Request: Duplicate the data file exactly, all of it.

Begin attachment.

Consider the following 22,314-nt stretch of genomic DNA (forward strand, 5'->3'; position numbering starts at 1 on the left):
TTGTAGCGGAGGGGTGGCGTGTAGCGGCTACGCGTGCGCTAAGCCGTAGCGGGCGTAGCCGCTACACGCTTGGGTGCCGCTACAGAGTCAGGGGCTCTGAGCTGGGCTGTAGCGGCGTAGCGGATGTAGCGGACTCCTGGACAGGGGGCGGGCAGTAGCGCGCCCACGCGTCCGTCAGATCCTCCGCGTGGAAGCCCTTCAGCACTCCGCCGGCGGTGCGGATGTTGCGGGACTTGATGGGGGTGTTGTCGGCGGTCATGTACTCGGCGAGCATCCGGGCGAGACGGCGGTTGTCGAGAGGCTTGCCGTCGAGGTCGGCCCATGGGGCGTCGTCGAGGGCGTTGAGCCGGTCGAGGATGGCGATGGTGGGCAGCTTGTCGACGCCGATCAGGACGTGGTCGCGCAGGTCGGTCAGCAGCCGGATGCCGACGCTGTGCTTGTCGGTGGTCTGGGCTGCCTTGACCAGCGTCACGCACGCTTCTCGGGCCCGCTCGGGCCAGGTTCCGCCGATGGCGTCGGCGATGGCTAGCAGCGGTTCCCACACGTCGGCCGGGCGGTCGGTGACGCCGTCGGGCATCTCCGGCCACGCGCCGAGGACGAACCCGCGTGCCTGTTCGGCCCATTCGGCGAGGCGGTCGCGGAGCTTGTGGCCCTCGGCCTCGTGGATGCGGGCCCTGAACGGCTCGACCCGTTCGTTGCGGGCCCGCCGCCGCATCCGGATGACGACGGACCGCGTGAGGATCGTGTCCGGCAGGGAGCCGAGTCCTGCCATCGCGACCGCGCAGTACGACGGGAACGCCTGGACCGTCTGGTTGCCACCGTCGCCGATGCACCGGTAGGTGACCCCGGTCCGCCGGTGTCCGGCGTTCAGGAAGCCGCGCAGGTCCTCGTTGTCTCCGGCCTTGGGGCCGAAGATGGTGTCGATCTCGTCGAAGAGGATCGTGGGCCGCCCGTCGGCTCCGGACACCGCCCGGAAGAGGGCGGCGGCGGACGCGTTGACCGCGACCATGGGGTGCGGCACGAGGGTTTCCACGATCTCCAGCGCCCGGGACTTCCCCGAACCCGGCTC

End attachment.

Consider the following 22,314-nt stretch of genomic DNA (forward strand, 5'->3'; position numbering starts at 1 on the left):
TTGTAGCGGAGGGGTGGCGTGTAGCGGCTACGCGTGCGCTAAGCCGTAGCGGGCGTAGCCGCTACACGCTTGGGTGCCGCTACAGAGTCAGGGGCTCTGAGCTGGGCTGTAGCGGCGTAGCGGATGTAGCGGACTCCTGGACAGGGGGCGGGCAGTAGCGCGCCCACGCGTCCGTCAGATCCTCCGCGTGGAAGCCCTTCAGCACTCCGCCGGCGGTGCGGATGTTGCGGGACTTGATGGGGGTGTTGTCGGCGGTCATGTACTCGGCGAGCATCCGGGCGAGACGGCGGTTGTCGAGAGGCTTGCCGTCGAGGTCGGCCCATGGGGCGTCGTCGAGGGCGTTGAGCCGGTCGAGGATGGCGATGGTGGGCAGCTTGTCGACGCCGATCAGGACGTGGTCGCGCAGGTCGGTCAGCAGCCGGATGCCGACGCTGTGCTTGTCGGTGGTCTGGGCTGCCTTGACCAGCGTCACGCACGCTTCTCGGGCCCGCTCGGGCCAGGTTCCGCCGATGGCGTCGGCGATGGCTAGCAGCGGTTCCCACACGTCGGCCGGGCGGTCGGTGACGCCGTCGGGCATCTCCGGCCACGCGCCGAGGACGAACCCGCGTGCCTGTTCGGCCCATTCGGCGAGGCGGTCGCGGAGCTTGTGGCCCTCGGCCTCGTGGATGCGGGCCCTGAACGGCTCGACCCGTTCGTTGCGGGCCCGCCGCCGCATCCGGATGACGACGGACCGCGTGAGGATCGTGTCCGGCAGGGAGCCGAGTCCTGCCATCGCGACCGCGCAGTACGACGGGAACGCCTGGACCGTCTGGTTGCCACCGTCGCCGATGCACCGGTAGGTGACCCCGGTCCGCCGGTGTCCGGCGTTCAGGAAGCCGCGCAGGTCCTCGTTGTCTCCGGCCTTGGGGCCGAAGATGGTGTCGATCTCGTCGAAGAGGATCGTGGGCCGCCCGTCGGCTCCGGACACCGCCCGGAAGAGGGCGGCGGCGGACGCGTTGACCGCGACCATGGGGTGCGGCACGAGGGTTTCCACGATCTCCAGCGCCCGGGACTTCCCCGAACCCGGCTC